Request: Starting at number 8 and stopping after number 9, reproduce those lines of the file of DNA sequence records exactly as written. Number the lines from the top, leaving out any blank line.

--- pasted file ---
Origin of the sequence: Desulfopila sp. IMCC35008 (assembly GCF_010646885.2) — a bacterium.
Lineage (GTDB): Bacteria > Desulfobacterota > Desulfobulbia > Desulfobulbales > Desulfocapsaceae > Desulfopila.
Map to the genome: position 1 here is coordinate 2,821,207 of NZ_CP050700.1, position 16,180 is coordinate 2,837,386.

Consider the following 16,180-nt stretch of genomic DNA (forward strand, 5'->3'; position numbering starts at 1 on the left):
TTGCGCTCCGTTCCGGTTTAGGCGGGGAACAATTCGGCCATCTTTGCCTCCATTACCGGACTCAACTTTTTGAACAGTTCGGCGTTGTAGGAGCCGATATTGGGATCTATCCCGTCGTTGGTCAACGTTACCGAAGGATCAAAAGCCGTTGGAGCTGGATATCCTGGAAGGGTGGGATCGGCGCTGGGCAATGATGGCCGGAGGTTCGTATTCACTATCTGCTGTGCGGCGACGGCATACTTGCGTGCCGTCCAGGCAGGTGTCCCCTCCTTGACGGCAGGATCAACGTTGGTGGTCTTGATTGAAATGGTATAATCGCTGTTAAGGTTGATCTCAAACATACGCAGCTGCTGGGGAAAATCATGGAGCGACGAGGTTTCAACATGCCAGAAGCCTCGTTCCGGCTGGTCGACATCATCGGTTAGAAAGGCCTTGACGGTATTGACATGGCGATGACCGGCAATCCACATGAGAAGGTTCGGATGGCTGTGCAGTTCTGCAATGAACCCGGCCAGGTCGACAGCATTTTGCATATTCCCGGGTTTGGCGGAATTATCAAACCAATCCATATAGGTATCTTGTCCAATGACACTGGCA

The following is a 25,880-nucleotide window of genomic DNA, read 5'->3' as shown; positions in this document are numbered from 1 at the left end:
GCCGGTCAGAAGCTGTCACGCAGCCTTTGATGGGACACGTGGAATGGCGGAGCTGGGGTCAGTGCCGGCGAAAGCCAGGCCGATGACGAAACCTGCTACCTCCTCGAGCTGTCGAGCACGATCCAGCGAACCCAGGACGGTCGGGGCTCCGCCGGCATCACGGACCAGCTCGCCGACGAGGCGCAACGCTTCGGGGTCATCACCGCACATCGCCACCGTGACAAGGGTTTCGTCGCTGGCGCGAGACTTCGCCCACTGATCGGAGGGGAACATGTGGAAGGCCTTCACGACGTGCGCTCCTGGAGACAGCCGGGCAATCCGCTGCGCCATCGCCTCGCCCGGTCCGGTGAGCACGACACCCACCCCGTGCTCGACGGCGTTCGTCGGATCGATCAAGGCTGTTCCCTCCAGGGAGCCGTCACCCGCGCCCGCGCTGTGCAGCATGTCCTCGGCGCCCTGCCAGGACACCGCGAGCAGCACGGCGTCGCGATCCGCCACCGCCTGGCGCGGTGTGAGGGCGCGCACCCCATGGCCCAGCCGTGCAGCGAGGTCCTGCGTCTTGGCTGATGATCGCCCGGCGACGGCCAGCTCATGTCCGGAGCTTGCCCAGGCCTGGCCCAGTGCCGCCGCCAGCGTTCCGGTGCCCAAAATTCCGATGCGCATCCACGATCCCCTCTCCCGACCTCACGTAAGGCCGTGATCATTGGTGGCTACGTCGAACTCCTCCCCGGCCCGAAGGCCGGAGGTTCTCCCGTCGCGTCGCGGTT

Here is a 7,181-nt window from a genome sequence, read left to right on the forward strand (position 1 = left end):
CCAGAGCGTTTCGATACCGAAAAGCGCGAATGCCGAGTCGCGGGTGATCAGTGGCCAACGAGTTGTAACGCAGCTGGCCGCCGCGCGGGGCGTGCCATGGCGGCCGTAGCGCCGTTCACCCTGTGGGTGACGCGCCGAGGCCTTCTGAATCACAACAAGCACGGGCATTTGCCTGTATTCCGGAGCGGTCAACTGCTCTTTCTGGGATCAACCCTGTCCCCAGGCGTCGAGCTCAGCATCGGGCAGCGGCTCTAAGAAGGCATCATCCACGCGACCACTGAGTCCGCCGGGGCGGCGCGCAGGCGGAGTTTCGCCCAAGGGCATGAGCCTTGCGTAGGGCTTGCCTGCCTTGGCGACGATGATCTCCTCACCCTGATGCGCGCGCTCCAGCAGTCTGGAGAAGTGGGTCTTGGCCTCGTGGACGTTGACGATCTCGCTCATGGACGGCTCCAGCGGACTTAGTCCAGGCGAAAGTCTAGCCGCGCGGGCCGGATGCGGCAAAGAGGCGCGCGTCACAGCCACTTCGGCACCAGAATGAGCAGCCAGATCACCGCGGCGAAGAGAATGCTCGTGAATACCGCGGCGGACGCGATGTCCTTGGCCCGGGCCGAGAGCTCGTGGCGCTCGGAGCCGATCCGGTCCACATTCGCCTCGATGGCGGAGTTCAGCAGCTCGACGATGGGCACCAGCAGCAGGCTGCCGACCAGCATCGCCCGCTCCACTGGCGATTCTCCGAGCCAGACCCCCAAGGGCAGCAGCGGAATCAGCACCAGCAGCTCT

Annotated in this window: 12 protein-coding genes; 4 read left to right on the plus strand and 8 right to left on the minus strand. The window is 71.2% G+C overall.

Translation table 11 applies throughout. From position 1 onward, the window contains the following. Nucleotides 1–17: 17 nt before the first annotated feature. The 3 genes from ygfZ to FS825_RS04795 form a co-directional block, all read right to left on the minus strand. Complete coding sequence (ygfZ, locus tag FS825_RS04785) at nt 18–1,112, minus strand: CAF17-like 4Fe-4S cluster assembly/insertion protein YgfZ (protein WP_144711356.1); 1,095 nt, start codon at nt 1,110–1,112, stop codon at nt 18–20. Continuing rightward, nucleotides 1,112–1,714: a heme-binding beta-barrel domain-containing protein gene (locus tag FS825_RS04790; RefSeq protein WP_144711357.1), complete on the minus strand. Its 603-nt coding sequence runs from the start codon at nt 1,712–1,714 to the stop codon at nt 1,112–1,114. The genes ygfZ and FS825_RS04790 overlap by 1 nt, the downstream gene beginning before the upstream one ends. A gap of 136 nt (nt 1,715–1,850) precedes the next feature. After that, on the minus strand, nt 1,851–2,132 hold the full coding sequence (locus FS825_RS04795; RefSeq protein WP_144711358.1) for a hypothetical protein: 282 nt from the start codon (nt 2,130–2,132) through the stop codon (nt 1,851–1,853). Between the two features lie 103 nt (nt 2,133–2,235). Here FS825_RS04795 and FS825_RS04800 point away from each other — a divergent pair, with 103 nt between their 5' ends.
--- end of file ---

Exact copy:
Here is a 7,181-nt window from a genome sequence, read left to right on the forward strand (position 1 = left end):
CCAGAGCGTTTCGATACCGAAAAGCGCGAATGCCGAGTCGCGGGTGATCAGTGGCCAACGAGTTGTAACGCAGCTGGCCGCCGCGCGGGGCGTGCCATGGCGGCCGTAGCGCCGTTCACCCTGTGGGTGACGCGCCGAGGCCTTCTGAATCACAACAAGCACGGGCATTTGCCTGTATTCCGGAGCGGTCAACTGCTCTTTCTGGGATCAACCCTGTCCCCAGGCGTCGAGCTCAGCATCGGGCAGCGGCTCTAAGAAGGCATCATCCACGCGACCACTGAGTCCGCCGGGGCGGCGCGCAGGCGGAGTTTCGCCCAAGGGCATGAGCCTTGCGTAGGGCTTGCCTGCCTTGGCGACGATGATCTCCTCACCCTGATGCGCGCGCTCCAGCAGTCTGGAGAAGTGGGTCTTGGCCTCGTGGACGTTGACGATCTCGCTCATGGACGGCTCCAGCGGACTTAGTCCAGGCGAAAGTCTAGCCGCGCGGGCCGGATGCGGCAAAGAGGCGCGCGTCACAGCCACTTCGGCACCAGAATGAGCAGCCAGATCACCGCGGCGAAGAGAATGCTCGTGAATACCGCGGCGGACGCGATGTCCTTGGCCCGGGCCGAGAGCTCGTGGCGCTCGGAGCCGATCCGGTCCACATTCGCCTCGATGGCGGAGTTCAGCAGCTCGACGATGGGCACCAGCAGCAGGCTGCCGACCAGCATCGCCCGCTCCACTGGCGATTCTCCGAGCCAGACCCCCAAGGGCAGCAGCGGAATCAGCACCAGCAGCTCT